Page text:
Almost in Sight

It’s strange to have a week between Thanksgiving and the beginning of Advent. Most years, it’s Thanksgiving, Friday to rest, Saturday to prepare church activities, and Sunday to light the first candle on the Advent wreath. These days are a strange bonus, extra time that I hadn’t expected and hadn’t thought to fill with planned activities or responsibilities. And the most extraordinary thing has happened: I’ve seen the moon every day as well as every night.

Seeing the moon while the sun hangs in the sky isn’t an every day occurrence, but it’s not exactly a rare thing, either. Noticing the moon by day is another thing. It’s easy to miss it, sitting at my desk, attending to the housework, driving to the market. Without night’s dark sky, the moon blends in with the clouds and is outshone by the sun. I have to look for it if I want to see it, otherwise I’ll miss it in the brightness of the day.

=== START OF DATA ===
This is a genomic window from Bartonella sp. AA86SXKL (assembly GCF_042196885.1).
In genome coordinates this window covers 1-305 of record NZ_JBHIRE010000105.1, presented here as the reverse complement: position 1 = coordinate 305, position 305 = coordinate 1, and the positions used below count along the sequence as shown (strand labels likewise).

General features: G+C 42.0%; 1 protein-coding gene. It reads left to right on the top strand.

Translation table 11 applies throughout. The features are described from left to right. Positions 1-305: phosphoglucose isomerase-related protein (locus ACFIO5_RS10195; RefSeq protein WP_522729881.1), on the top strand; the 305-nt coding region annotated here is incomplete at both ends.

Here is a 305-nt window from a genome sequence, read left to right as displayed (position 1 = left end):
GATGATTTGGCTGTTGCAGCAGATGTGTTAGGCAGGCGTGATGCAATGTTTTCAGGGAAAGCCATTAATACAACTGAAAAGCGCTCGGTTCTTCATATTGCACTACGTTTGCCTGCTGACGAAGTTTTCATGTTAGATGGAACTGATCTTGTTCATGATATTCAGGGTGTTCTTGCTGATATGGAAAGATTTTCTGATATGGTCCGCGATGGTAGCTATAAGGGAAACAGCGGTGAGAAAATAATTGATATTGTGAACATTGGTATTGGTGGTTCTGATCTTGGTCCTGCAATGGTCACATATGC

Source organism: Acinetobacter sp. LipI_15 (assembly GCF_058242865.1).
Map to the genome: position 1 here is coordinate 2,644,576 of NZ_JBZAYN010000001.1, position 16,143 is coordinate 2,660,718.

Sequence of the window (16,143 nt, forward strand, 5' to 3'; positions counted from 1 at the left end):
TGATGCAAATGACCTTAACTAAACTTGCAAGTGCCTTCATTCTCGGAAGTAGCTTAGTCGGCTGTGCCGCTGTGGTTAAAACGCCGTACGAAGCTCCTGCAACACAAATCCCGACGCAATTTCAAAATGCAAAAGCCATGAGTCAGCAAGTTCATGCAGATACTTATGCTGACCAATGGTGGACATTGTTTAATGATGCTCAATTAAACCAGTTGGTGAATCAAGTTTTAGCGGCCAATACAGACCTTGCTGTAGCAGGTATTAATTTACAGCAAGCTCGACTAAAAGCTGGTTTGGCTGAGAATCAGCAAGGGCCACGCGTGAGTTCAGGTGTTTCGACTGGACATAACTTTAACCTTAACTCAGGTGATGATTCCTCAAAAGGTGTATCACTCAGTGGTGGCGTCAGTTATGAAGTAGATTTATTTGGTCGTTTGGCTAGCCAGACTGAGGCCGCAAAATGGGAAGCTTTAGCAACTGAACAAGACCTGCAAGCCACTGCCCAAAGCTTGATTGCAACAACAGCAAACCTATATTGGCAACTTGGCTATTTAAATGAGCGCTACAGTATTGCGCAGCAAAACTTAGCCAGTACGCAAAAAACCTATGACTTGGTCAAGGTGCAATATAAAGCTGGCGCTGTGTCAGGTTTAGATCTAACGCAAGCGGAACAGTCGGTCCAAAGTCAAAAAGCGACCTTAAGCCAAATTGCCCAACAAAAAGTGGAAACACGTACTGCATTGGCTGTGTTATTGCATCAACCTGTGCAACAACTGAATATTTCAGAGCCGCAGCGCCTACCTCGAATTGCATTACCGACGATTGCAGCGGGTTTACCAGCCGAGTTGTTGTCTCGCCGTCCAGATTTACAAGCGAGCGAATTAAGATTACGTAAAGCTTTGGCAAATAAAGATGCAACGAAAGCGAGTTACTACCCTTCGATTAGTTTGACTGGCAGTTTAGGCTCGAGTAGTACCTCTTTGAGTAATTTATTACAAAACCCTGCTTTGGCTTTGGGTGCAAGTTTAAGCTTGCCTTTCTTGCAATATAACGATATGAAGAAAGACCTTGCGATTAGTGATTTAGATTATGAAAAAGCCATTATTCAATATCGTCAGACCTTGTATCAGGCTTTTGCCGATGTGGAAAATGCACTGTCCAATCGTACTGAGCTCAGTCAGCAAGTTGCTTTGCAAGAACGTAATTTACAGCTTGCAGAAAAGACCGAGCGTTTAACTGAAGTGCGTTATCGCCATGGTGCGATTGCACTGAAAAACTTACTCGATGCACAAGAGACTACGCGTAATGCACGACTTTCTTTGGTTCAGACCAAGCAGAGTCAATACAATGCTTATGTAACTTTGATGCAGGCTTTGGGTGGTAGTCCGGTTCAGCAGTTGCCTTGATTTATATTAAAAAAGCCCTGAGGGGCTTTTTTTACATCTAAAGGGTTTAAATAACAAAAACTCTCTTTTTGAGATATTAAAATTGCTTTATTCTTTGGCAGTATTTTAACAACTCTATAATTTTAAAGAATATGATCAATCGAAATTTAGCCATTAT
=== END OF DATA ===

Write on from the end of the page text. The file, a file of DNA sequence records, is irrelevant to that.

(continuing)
There’s an Advent lesson here for me, one I might have missed without this in-between week. If I don’t look for it, if I don’t leave some time open between holiday gatherings and the extra work they bring, I’ll miss out on the constant if understated presence of holiness this life holds. In the season dedicated to welcoming God-With-Us, it would be a tragedy to see the grace of God only in the expected times and places (Sundays, Christmas Eve, church services, saying grace before dinner).

The season of waiting is almost here, it’s true meaning almost in sight. Lord give me the good sense to look for it, day or night.

Photographs taken by Jared Fredrickson

 

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Johnna

I am a Christian educator and writer.I have worked in churches, denominational offices, and seminaries. I have a PhD in Theology from Princeton Theological Seminary, with a focus on Practical Theology and educating in faith. In 2010, my book, "How the Other Half Lives: the challenges facing clergy spouses and partners," was published by Pilgrim Press. I believe that words can build doorways that lead to encounters with God through the Spirit.

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